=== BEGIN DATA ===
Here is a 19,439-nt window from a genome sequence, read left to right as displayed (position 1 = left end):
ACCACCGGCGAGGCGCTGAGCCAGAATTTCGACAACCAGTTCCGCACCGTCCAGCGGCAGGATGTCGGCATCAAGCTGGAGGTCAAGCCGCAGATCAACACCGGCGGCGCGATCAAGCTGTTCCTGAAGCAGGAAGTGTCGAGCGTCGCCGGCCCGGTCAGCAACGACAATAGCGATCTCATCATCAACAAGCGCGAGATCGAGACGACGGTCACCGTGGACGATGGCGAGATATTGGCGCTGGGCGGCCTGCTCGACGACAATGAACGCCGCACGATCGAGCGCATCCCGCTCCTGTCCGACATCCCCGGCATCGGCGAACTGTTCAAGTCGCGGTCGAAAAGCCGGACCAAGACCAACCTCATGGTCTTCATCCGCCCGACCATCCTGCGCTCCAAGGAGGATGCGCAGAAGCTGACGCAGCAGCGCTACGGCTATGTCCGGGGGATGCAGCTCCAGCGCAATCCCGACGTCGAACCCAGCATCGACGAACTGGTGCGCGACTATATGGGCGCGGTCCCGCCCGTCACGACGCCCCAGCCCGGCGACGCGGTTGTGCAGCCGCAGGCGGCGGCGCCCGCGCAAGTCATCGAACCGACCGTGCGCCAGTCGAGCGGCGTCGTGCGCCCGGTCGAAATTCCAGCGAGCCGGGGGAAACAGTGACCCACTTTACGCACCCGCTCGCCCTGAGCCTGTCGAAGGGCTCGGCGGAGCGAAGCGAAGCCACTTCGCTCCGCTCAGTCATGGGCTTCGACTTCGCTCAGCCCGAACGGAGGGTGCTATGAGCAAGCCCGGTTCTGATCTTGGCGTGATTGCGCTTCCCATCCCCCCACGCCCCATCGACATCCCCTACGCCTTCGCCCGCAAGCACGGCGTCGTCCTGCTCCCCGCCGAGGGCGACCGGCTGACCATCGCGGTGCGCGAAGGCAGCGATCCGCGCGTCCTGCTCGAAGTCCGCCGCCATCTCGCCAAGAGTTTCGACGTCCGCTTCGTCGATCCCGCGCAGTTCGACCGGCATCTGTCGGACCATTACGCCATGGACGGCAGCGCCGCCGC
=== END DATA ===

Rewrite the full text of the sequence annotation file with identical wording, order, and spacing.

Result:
Here is a 19,439-nt window from a genome sequence, read left to right as displayed (position 1 = left end):
ACCACCGGCGAGGCGCTGAGCCAGAATTTCGACAACCAGTTCCGCACCGTCCAGCGGCAGGATGTCGGCATCAAGCTGGAGGTCAAGCCGCAGATCAACACCGGCGGCGCGATCAAGCTGTTCCTGAAGCAGGAAGTGTCGAGCGTCGCCGGCCCGGTCAGCAACGACAATAGCGATCTCATCATCAACAAGCGCGAGATCGAGACGACGGTCACCGTGGACGATGGCGAGATATTGGCGCTGGGCGGCCTGCTCGACGACAATGAACGCCGCACGATCGAGCGCATCCCGCTCCTGTCCGACATCCCCGGCATCGGCGAACTGTTCAAGTCGCGGTCGAAAAGCCGGACCAAGACCAACCTCATGGTCTTCATCCGCCCGACCATCCTGCGCTCCAAGGAGGATGCGCAGAAGCTGACGCAGCAGCGCTACGGCTATGTCCGGGGGATGCAGCTCCAGCGCAATCCCGACGTCGAACCCAGCATCGACGAACTGGTGCGCGACTATATGGGCGCGGTCCCGCCCGTCACGACGCCCCAGCCCGGCGACGCGGTTGTGCAGCCGCAGGCGGCGGCGCCCGCGCAAGTCATCGAACCGACCGTGCGCCAGTCGAGCGGCGTCGTGCGCCCGGTCGAAATTCCAGCGAGCCGGGGGAAACAGTGACCCACTTTACGCACCCGCTCGCCCTGAGCCTGTCGAAGGGCTCGGCGGAGCGAAGCGAAGCCACTTCGCTCCGCTCAGTCATGGGCTTCGACTTCGCTCAGCCCGAACGGAGGGTGCTATGAGCAAGCCCGGTTCTGATCTTGGCGTGATTGCGCTTCCCATCCCCCCACGCCCCATCGACATCCCCTACGCCTTCGCCCGCAAGCACGGCGTCGTCCTGCTCCCCGCCGAGGGCGACCGGCTGACCATCGCGGTGCGCGAAGGCAGCGATCCGCGCGTCCTGCTCGAAGTCCGCCGCCATCTCGCCAAGAGTTTCGACGTCCGCTTCGTCGATCCCGCGCAGTTCGACCGGCATCTGTCGGACCATTACGCCATGGACGGCAGCGCCGCCGC